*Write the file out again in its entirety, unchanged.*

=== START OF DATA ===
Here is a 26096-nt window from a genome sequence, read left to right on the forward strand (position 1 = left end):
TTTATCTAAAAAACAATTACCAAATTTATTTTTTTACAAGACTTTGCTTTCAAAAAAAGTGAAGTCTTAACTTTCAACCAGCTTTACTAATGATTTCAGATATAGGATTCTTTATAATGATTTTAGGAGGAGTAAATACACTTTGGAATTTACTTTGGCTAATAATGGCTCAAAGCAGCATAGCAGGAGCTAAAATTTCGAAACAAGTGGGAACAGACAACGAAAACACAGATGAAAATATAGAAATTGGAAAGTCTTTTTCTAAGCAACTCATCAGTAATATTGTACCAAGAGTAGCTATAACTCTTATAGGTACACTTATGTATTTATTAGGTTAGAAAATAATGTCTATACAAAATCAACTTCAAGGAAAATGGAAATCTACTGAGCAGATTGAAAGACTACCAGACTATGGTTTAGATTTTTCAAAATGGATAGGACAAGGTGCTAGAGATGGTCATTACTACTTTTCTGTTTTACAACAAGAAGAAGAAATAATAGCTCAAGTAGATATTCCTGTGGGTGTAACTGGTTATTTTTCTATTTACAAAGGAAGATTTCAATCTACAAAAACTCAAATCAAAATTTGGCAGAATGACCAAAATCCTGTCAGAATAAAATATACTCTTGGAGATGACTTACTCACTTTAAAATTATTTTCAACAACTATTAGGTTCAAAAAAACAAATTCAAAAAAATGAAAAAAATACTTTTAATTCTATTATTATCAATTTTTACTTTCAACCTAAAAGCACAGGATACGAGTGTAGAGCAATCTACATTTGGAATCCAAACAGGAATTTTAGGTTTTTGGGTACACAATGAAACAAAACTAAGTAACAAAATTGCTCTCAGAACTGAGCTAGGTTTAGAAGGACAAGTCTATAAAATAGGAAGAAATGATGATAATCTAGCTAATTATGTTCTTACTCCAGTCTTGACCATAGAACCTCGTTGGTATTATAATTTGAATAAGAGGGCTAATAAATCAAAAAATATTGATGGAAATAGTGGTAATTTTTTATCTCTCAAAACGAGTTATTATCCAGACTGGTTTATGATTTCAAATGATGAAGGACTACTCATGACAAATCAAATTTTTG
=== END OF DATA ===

Here is a 26096-nt window from a genome sequence, read left to right on the forward strand (position 1 = left end):
TTTATCTAAAAAACAATTACCAAATTTATTTTTTTACAAGACTTTGCTTTCAAAAAAAGTGAAGTCTTAACTTTCAACCAGCTTTACTAATGATTTCAGATATAGGATTCTTTATAATGATTTTAGGAGGAGTAAATACACTTTGGAATTTACTTTGGCTAATAATGGCTCAAAGCAGCATAGCAGGAGCTAAAATTTCGAAACAAGTGGGAACAGACAACGAAAACACAGATGAAAATATAGAAATTGGAAAGTCTTTTTCTAAGCAACTCATCAGTAATATTGTACCAAGAGTAGCTATAACTCTTATAGGTACACTTATGTATTTATTAGGTTAGAAAATAATGTCTATACAAAATCAACTTCAAGGAAAATGGAAATCTACTGAGCAGATTGAAAGACTACCAGACTATGGTTTAGATTTTTCAAAATGGATAGGACAAGGTGCTAGAGATGGTCATTACTACTTTTCTGTTTTACAACAAGAAGAAGAAATAATAGCTCAAGTAGATATTCCTGTGGGTGTAACTGGTTATTTTTCTATTTACAAAGGAAGATTTCAATCTACAAAAACTCAAATCAAAATTTGGCAGAATGACCAAAATCCTGTCAGAATAAAATATACTCTTGGAGATGACTTACTCACTTTAAAATTATTTTCAACAACTATTAGGTTCAAAAAAACAAATTCAAAAAAATGAAAAAAATACTTTTAATTCTATTATTATCAATTTTTACTTTCAACCTAAAAGCACAGGATACGAGTGTAGAGCAATCTACATTTGGAATCCAAACAGGAATTTTAGGTTTTTGGGTACACAATGAAACAAAACTAAGTAACAAAATTGCTCTCAGAACTGAGCTAGGTTTAGAAGGACAAGTCTATAAAATAGGAAGAAATGATGATAATCTAGCTAATTATGTTCTTACTCCAGTCTTGACCATAGAACCTCGTTGGTATTATAATTTGAATAAGAGGGCTAATAAATCAAAAAATATTGATGGAAATAGTGGTAATTTTTTATCTCTCAAAACGAGTTATTATCCAGACTGGTTTATGATTTCAAATGATGAAGGACTACTCATGACAAATCAAATTTTTG